FoE Timor Leste/Haburas in partnership with the community in Tutuala, at the eastern end of the island, work on new models of community based tourism that benefit people and the planet. In 2014, international tourism generated US$ 1,245 billion, yet often the financial benefits are not shared by local communities. Tourism also increases pressure for destructive development. FoE Timor Leste clearly demonstrated that ethical, equitable and ecologically sustainable tourism is possible for local communities and the nation as a whole.

The fundamental aims of the community tourism project is to ensure that remote rural communities have access to an economic development activity that utilises their own strength, distributes the benefits fairly, helps develop new skills and gain knowledge in ways that are empowering to the people as well as to strengthen the preservation of their cultural heritage and natural environment.

Ecologically Timor Leste is a Wallacea Biodiversity hotspot where visitors can enjoy the sun from the white fine sandy beach overlooking crystal clear sea, swim and snorkel in the warm tropical water, rich in healthy coral reefs. Oil and gas are the countries main sources of revenue, but they have a short lifespan and yet the Government has largely failed to invest and diversify its economic activities. Poverty remains an ongoing problem.

FoE Timor Leste worked with the community over the long term to establish the project . They set up several simple eco-lodges based on traditional architecture using bush building materials and constructed the facilities in accordance with their own timeline and standard. The road to Valu Sere was in disrepair and the community mobilised to repair it.

Today, despite several challenges and lack of experience, the community tourism venture has thrived. The community group has accumulated a good reserve of funds. Income from the eco-lodge has helped improve the standard of living in Tutuala and pay for children’s education. The tourism group has learned to work together and resolve conflicts effectively. They have hosted over 4,000 tourists from over 140 countries.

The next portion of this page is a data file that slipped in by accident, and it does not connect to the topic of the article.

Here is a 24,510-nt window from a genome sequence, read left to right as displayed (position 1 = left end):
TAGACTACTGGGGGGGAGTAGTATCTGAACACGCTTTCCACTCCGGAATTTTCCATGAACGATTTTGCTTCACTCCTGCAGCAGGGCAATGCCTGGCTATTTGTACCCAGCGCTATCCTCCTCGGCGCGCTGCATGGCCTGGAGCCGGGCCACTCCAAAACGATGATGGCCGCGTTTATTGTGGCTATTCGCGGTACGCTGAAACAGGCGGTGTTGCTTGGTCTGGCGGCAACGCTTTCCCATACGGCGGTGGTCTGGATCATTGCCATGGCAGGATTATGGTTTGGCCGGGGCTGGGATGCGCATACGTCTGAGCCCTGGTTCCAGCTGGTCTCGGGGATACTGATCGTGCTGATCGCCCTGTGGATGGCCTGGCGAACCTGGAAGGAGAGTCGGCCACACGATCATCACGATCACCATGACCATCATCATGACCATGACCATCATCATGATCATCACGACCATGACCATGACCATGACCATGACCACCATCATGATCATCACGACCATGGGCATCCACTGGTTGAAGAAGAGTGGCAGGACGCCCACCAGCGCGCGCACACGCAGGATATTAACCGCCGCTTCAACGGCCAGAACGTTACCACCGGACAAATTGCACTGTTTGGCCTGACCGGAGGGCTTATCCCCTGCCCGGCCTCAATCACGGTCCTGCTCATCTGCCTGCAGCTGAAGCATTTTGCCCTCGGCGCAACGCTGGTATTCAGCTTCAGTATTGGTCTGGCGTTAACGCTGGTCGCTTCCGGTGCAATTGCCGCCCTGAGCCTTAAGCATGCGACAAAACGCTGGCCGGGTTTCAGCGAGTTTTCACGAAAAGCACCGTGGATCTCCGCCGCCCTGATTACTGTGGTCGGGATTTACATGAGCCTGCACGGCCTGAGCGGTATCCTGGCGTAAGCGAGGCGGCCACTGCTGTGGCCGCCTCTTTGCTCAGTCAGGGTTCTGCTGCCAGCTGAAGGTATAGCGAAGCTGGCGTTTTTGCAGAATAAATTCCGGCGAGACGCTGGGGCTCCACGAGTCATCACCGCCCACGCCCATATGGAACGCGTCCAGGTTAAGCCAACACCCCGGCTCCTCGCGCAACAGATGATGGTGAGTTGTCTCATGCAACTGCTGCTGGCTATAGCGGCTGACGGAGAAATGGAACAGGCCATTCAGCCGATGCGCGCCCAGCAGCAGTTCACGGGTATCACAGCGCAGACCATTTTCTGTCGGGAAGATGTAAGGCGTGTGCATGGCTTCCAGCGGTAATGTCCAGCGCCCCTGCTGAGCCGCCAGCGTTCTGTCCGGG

Learning from the first eco tourism project, FoE Timor Leste has replicated the model, assisting another community group in the highlands of Maubisse and at the coastal Laloran to set up their own tourism operation. The two newer groups are still getting training and support, but they are functional, proving that communities can make decisions for themselves and be part of the national development agenda.
It has helped generate regular income. Community members, some of whom have missed out on schooling have also acquired a wide range of skills – from budgeting and financial management, catering, hospitality, tour guiding, languages, environmental management to conflict management – all of which are crucial for Timor’s development. FoE Timor Leste is now sometimes consulted by the Government and international development agencies on tourism matters. Community-based tourism is now recognized and promoted as an important sector to be supported for Timor Leste.

Policy Recomendation: FoE Timor Leste calls on the government to make community-based ecotourism a priority non-fossil fuel sector in the national strategic development plan to be supported and developed for Timor Leste